Hollie is one of Britain’s most exciting poets, winning the Ted Hughes prize for her collection, Nobody Told Me and currently touring her new book, Plum. Her poem Embarrassed, about her own experiences of breastfeeding in public, which also touched on issues such as the aggressive marketing of breastmilk substitutes and the unnecessary death and suffering this causes, has been viewed over seven million times online.
“I think Baby Milk Action is so under-rated and so so needed. I didn’t know about them when I had my baby and I wish I had. An organisation dedicated to making it as easy as possible for parents to feed their babies as safely as they can. Without their massive and ongoing efforts to keep a check on formula company misinformation, and to advocate for safer infant feeding policies, I think we’d be in a lot more trouble and having a much more difficult time raising our kids.” Announcement press release.
Gabrielle Palmer has worked to stop the unethical promotion of baby foods for nearly 50 years and was a founder of Baby Milk Action. Her ground-breaking book, The Politics of Breastfeeding, is now in its revised third edition and has never been out of print.
She has been a teacher and campaigner all her life, first in schools and then as a Save the Children, Schools and Universities Organiser. Mike Muller’s booklet, The Baby Killer, published by the charity War on Want in 1974, sparked her determination to do something about the unethical promotion of baby foods, and she was a key force in helping get Baby Milk Action established. She moved to Mozambique in 1981 as a volunteer with the International Voluntary Service where she worked in orphanages and hospitals and ran classes for mothers of malnourished children and student health workers. She observed that mothers can sustain breastfeeding, despite poor food intake, if the breastfeeding culture is not undermined by false information, whether commercial or medical.On her return to the UK she studied for an MSc Human Nutrition at the London School of Hygiene and Tropical Medicine (1985).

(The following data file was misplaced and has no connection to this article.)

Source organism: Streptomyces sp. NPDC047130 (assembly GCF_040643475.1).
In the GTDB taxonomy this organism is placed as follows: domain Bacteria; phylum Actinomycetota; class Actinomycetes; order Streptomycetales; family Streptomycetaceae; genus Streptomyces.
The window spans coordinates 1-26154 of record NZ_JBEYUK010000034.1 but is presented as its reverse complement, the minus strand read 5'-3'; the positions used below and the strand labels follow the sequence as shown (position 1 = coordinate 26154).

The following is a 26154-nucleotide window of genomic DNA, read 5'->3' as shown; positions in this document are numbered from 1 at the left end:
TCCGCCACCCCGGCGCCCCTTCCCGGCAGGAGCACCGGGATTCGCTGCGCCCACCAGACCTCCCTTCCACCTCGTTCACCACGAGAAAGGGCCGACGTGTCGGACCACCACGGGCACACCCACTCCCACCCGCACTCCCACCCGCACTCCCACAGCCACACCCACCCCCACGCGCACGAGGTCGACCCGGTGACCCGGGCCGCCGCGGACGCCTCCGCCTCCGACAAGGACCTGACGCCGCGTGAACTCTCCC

From 1991-7 Gabrielle was co-director of the international short course, Breastfeeding: practice and policy at the Institute of Child Health, London. During these years she contributed to the development of the WHO/UNICEF transferable courses designed for the ‘cascade’ training of trainers, globally. These included, Breastfeeding Counselling: a training Course, field testing the Chinese version in Taiwan in 1997; the UNICEF training course on the International Code of Marketing of Breast-milk Substitutes and the WHO/UNICEF HIV and Infant Feeding course. In 1999 she was appointed HIV and Infant Feeding Officer in UNICEF HQ, New York. From 2001 to 2007 she worked as a part-time lecturer and tutor at the London School of Hygiene and Tropical Medicine as well as simultaneously serving on UNICEF UK Baby Friendly Initiative Designation Committee, and continuing various freelance consultancy work. She has worked and run short training courses for health professionals in 46 countries including Mongolia, Libya and North Korea.
“By taking away women’s primordial right to sustain their own children with their own milk, through the destruction of traditional knowledge and the reorganisation of work processes, dependency on a powerful dominant group is created.” The Politics of Breastfeeding
For more see: https://en.wikipedia.org/wiki/Gabrielle_Palmer